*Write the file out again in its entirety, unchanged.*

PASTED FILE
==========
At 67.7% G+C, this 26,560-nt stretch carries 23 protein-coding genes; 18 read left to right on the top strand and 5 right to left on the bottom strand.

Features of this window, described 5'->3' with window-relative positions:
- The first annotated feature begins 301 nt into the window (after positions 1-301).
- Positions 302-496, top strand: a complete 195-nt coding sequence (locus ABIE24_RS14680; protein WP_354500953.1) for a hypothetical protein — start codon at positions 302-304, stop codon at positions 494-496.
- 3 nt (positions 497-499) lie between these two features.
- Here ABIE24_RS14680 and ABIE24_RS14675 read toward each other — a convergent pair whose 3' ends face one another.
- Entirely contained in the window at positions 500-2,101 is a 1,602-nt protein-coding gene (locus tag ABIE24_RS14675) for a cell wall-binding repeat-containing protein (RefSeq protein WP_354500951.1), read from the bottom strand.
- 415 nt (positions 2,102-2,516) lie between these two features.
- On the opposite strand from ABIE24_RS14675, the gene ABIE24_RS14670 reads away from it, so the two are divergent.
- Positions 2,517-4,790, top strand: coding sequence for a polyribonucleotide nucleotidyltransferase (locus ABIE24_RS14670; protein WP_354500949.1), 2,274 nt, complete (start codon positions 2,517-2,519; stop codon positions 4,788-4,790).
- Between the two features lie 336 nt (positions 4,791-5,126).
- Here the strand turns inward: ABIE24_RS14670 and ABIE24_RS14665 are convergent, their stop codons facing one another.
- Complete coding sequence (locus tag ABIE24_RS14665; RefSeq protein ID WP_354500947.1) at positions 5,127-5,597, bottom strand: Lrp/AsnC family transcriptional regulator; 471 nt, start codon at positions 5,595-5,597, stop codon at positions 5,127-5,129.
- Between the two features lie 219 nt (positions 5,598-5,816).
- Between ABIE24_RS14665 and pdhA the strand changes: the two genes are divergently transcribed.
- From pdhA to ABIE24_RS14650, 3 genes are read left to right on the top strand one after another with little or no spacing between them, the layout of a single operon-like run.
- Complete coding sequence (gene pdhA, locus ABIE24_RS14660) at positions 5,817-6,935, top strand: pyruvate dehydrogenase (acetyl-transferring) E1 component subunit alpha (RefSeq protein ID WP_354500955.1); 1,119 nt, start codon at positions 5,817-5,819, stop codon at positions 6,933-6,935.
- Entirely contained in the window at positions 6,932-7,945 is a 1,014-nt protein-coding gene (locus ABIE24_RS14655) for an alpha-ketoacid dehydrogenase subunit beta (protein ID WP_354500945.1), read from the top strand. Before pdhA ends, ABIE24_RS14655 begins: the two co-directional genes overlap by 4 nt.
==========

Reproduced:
At 67.7% G+C, this 26,560-nt stretch carries 23 protein-coding genes; 18 read left to right on the top strand and 5 right to left on the bottom strand.

Features of this window, described 5'->3' with window-relative positions:
- The first annotated feature begins 301 nt into the window (after positions 1-301).
- Positions 302-496, top strand: a complete 195-nt coding sequence (locus ABIE24_RS14680; protein WP_354500953.1) for a hypothetical protein — start codon at positions 302-304, stop codon at positions 494-496.
- 3 nt (positions 497-499) lie between these two features.
- Here ABIE24_RS14680 and ABIE24_RS14675 read toward each other — a convergent pair whose 3' ends face one another.
- Entirely contained in the window at positions 500-2,101 is a 1,602-nt protein-coding gene (locus tag ABIE24_RS14675) for a cell wall-binding repeat-containing protein (RefSeq protein WP_354500951.1), read from the bottom strand.
- 415 nt (positions 2,102-2,516) lie between these two features.
- On the opposite strand from ABIE24_RS14675, the gene ABIE24_RS14670 reads away from it, so the two are divergent.
- Positions 2,517-4,790, top strand: coding sequence for a polyribonucleotide nucleotidyltransferase (locus ABIE24_RS14670; protein WP_354500949.1), 2,274 nt, complete (start codon positions 2,517-2,519; stop codon positions 4,788-4,790).
- Between the two features lie 336 nt (positions 4,791-5,126).
- Here the strand turns inward: ABIE24_RS14670 and ABIE24_RS14665 are convergent, their stop codons facing one another.
- Complete coding sequence (locus tag ABIE24_RS14665; RefSeq protein ID WP_354500947.1) at positions 5,127-5,597, bottom strand: Lrp/AsnC family transcriptional regulator; 471 nt, start codon at positions 5,595-5,597, stop codon at positions 5,127-5,129.
- Between the two features lie 219 nt (positions 5,598-5,816).
- Between ABIE24_RS14665 and pdhA the strand changes: the two genes are divergently transcribed.
- From pdhA to ABIE24_RS14650, 3 genes are read left to right on the top strand one after another with little or no spacing between them, the layout of a single operon-like run.
- Complete coding sequence (gene pdhA, locus ABIE24_RS14660) at positions 5,817-6,935, top strand: pyruvate dehydrogenase (acetyl-transferring) E1 component subunit alpha (RefSeq protein ID WP_354500955.1); 1,119 nt, start codon at positions 5,817-5,819, stop codon at positions 6,933-6,935.
- Entirely contained in the window at positions 6,932-7,945 is a 1,014-nt protein-coding gene (locus ABIE24_RS14655) for an alpha-ketoacid dehydrogenase subunit beta (protein ID WP_354500945.1), read from the top strand. Before pdhA ends, ABIE24_RS14655 begins: the two co-directional genes overlap by 4 nt.